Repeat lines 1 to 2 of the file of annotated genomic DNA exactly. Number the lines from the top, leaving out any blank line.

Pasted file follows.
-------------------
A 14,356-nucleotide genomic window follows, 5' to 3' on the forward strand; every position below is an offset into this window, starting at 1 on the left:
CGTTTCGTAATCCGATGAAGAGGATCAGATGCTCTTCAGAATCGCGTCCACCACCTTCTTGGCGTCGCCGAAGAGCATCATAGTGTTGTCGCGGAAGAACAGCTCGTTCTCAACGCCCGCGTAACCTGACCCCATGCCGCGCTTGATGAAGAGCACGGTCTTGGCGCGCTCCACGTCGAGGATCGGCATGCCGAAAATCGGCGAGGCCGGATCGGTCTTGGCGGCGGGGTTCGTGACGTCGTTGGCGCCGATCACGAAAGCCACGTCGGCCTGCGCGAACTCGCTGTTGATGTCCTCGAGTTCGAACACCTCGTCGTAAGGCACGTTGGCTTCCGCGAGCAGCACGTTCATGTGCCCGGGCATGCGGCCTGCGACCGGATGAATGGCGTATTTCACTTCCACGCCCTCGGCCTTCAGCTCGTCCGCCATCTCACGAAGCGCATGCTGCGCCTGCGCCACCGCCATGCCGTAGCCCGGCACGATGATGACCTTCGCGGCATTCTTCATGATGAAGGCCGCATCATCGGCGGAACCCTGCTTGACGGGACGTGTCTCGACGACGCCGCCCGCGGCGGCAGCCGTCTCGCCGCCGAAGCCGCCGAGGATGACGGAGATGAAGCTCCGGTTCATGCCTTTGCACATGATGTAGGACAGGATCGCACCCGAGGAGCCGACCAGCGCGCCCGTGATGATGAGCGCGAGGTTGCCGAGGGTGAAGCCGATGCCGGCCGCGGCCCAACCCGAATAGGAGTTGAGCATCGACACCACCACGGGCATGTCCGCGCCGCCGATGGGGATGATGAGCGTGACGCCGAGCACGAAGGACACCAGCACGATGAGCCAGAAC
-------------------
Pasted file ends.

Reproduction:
A 14,356-nucleotide genomic window follows, 5' to 3' on the forward strand; every position below is an offset into this window, starting at 1 on the left:
CGTTTCGTAATCCGATGAAGAGGATCAGATGCTCTTCAGAATCGCGTCCACCACCTTCTTGGCGTCGCCGAAGAGCATCATAGTGTTGTCGCGGAAGAACAGCTCGTTCTCAACGCCCGCGTAACCTGACCCCATGCCGCGCTTGATGAAGAGCACGGTCTTGGCGCGCTCCACGTCGAGGATCGGCATGCCGAAAATCGGCGAGGCCGGATCGGTCTTGGCGGCGGGGTTCGTGACGTCGTTGGCGCCGATCACGAAAGCCACGTCGGCCTGCGCGAACTCGCTGTTGATGTCCTCGAGTTCGAACACCTCGTCGTAAGGCACGTTGGCTTCCGCGAGCAGCACGTTCATGTGCCCGGGCATGCGGCCTGCGACCGGATGAATGGCGTATTTCACTTCCACGCCCTCGGCCTTCAGCTCGTCCGCCATCTCACGAAGCGCATGCTGCGCCTGCGCCACCGCCATGCCGTAGCCCGGCACGATGATGACCTTCGCGGCATTCTTCATGATGAAGGCCGCATCATCGGCGGAACCCTGCTTGACGGGACGTGTCTCGACGACGCCGCCCGCGGCGGCAGCCGTCTCGCCGCCGAAGCCGCCGAGGATGACGGAGATGAAGCTCCGGTTCATGCCTTTGCACATGATGTAGGACAGGATCGCACCCGAGGAGCCGACCAGCGCGCCCGTGATGATGAGCGCGAGGTTGCCGAGGGTGAAGCCGATGCCGGCCGCGGCCCAACCCGAATAGGAGTTGAGCATCGACACCACCACGGGCATGTCCGCGCCGCCGATGGGGATGATGAGCGTGACGCCGAGCACGAAGGACACCAGCACGATGAGCCAGAAC